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3.14.2016

Portrait of the Artist as a Young Man

Just finished reading Portrait of the Artist as a Young Man.  Cannot tell you how hard this book hit me, and I really wasn't expecting that.  What  I mean to say is that it was very very good.  And I can't even explain how.  I suppose that the main character is very sensitive.  And the stream of consciousness writing makes for an intimate connection with him, the way that he will stream into thoughts about a playmate amidst a dinner with his family, or something like that.


Read a little bit about the life of James Joyce.  Was it as fruitful as his writing?  I found it so sad that he only has one living heir, a grandson, who is now about 85 years old.  His daughter spent much of her later life in a mental institution.

Was it difficult to live the life of James Joyce or a relative of?  I can't quite put my finger on how famous he became in his life--perhaps he wasn't considered quite literary enormity that he is today (did it take some time to appreciate his work?), although he was quite well known, considering that the NYT did an obituary for him when he died.

And it was a sad book, hard to read about his encounter with a prostitute when he was only 14, his families' descent into poverty, his bit of a ne'er do well father.  Hm, some the family passages tho seem quite funny and personable, is there a lot of humanity in this story?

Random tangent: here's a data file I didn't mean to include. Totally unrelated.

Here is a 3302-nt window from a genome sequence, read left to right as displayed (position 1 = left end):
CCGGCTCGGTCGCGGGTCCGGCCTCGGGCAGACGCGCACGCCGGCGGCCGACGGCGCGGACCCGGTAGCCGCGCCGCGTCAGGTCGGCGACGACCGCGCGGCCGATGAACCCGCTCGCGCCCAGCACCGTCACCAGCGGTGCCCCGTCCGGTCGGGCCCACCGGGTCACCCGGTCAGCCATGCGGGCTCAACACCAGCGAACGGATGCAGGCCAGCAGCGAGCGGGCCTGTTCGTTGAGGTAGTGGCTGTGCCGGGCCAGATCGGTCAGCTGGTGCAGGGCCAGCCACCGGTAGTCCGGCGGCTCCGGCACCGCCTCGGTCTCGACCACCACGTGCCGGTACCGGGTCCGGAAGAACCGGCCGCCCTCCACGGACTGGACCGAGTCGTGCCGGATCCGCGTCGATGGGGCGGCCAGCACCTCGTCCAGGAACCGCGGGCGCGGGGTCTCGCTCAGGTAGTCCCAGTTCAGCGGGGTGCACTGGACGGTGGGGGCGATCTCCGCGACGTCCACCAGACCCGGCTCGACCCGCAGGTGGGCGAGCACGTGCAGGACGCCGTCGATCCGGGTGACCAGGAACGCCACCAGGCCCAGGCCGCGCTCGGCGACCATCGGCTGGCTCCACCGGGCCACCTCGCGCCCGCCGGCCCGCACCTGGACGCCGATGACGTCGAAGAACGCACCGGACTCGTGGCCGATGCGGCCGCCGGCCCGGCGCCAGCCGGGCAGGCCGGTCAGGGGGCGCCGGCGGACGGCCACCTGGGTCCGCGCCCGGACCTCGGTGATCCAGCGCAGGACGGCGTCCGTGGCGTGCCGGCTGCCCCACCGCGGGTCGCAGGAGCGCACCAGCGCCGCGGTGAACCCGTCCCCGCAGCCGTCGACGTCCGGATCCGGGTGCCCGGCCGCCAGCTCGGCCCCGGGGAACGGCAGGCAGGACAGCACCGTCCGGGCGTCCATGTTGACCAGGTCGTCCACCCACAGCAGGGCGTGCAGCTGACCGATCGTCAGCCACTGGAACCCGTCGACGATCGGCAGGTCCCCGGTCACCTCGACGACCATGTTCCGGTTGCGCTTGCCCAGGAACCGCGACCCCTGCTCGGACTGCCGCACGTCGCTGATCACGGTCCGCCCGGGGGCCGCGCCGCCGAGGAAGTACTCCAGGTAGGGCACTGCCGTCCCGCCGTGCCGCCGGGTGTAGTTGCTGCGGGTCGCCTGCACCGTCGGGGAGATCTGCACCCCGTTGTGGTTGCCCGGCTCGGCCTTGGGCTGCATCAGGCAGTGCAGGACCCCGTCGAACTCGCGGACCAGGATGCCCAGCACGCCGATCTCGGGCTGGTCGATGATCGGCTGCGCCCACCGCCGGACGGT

The passages where he relates the priests' lecture on hell--OMG so hilarious in retrospect.  This passage goes on for PAGES!  Undoubtedly an exaggeration from Joyce's actual experience.

Joyce's retelling of his religious experiences leave me with the impression that, although he formally leaves the Church, that at some level he's very much in love with it, and that were he to experience many of the changes from Vatican II (particularly to the liturgy, but perhaps the overall change in the Church) he would have been left broken hearted.

I'm wary of reading too many reviews of this book or of Joyce b/c that might ruin the book for me, and turn it into some intellectual exercise.

He mentioned Charles Stewart Parnell several times in the book; a politician who advocated for Irish Home Rule.  Read that the Vatican sided with the England and against Irish self-rule and this impacted Joyce's view on Catholicism (possibly a factor in his decision to leave the church).

A great example for why the pope really needs to not put his foot into partisan politics.  He's really in a pastoral position--and taking sides in a partisan argument will alienate people from Church, which should be all-inclusive.

Which makes Francis' statements about Trump even more disconcerting.

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